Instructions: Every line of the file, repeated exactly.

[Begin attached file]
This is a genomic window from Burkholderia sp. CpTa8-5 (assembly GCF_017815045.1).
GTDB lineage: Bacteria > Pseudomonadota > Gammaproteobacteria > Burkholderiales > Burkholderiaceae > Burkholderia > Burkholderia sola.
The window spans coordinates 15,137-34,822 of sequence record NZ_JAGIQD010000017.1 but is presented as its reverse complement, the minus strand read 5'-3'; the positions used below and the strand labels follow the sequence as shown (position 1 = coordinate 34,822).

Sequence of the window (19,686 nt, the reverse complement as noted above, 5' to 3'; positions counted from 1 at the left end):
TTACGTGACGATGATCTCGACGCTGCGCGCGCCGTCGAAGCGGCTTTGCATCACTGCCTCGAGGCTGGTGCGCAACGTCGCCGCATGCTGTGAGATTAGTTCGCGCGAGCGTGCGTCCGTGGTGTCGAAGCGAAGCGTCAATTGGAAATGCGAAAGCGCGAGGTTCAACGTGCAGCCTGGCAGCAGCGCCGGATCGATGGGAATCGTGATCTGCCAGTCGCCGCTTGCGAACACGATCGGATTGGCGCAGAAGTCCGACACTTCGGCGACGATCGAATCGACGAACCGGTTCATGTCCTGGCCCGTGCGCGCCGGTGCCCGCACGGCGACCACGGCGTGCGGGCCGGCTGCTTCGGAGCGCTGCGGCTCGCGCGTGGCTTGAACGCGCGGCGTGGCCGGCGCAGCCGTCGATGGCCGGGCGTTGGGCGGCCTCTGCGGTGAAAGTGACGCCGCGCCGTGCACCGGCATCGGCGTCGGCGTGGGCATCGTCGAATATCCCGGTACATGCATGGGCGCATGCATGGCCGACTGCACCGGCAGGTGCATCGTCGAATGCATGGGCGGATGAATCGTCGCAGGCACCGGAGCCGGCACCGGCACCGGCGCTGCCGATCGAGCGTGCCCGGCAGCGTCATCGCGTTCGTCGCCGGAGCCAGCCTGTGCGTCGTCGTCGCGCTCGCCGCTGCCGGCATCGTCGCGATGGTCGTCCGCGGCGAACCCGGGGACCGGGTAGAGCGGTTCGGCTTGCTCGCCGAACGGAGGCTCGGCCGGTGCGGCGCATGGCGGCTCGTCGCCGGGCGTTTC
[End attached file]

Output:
This is a genomic window from Burkholderia sp. CpTa8-5 (assembly GCF_017815045.1).
GTDB lineage: Bacteria > Pseudomonadota > Gammaproteobacteria > Burkholderiales > Burkholderiaceae > Burkholderia > Burkholderia sola.
The window spans coordinates 15,137-34,822 of sequence record NZ_JAGIQD010000017.1 but is presented as its reverse complement, the minus strand read 5'-3'; the positions used below and the strand labels follow the sequence as shown (position 1 = coordinate 34,822).

Sequence of the window (19,686 nt, the reverse complement as noted above, 5' to 3'; positions counted from 1 at the left end):
TTACGTGACGATGATCTCGACGCTGCGCGCGCCGTCGAAGCGGCTTTGCATCACTGCCTCGAGGCTGGTGCGCAACGTCGCCGCATGCTGTGAGATTAGTTCGCGCGAGCGTGCGTCCGTGGTGTCGAAGCGAAGCGTCAATTGGAAATGCGAAAGCGCGAGGTTCAACGTGCAGCCTGGCAGCAGCGCCGGATCGATGGGAATCGTGATCTGCCAGTCGCCGCTTGCGAACACGATCGGATTGGCGCAGAAGTCCGACACTTCGGCGACGATCGAATCGACGAACCGGTTCATGTCCTGGCCCGTGCGCGCCGGTGCCCGCACGGCGACCACGGCGTGCGGGCCGGCTGCTTCGGAGCGCTGCGGCTCGCGCGTGGCTTGAACGCGCGGCGTGGCCGGCGCAGCCGTCGATGGCCGGGCGTTGGGCGGCCTCTGCGGTGAAAGTGACGCCGCGCCGTGCACCGGCATCGGCGTCGGCGTGGGCATCGTCGAATATCCCGGTACATGCATGGGCGCATGCATGGCCGACTGCACCGGCAGGTGCATCGTCGAATGCATGGGCGGATGAATCGTCGCAGGCACCGGAGCCGGCACCGGCACCGGCGCTGCCGATCGAGCGTGCCCGGCAGCGTCATCGCGTTCGTCGCCGGAGCCAGCCTGTGCGTCGTCGTCGCGCTCGCCGCTGCCGGCATCGTCGCGATGGTCGTCCGCGGCGAACCCGGGGACCGGGTAGAGCGGTTCGGCTTGCTCGCCGAACGGAGGCTCGGCCGGTGCGGCGCATGGCGGCTCGTCGCCGGGCGTTTC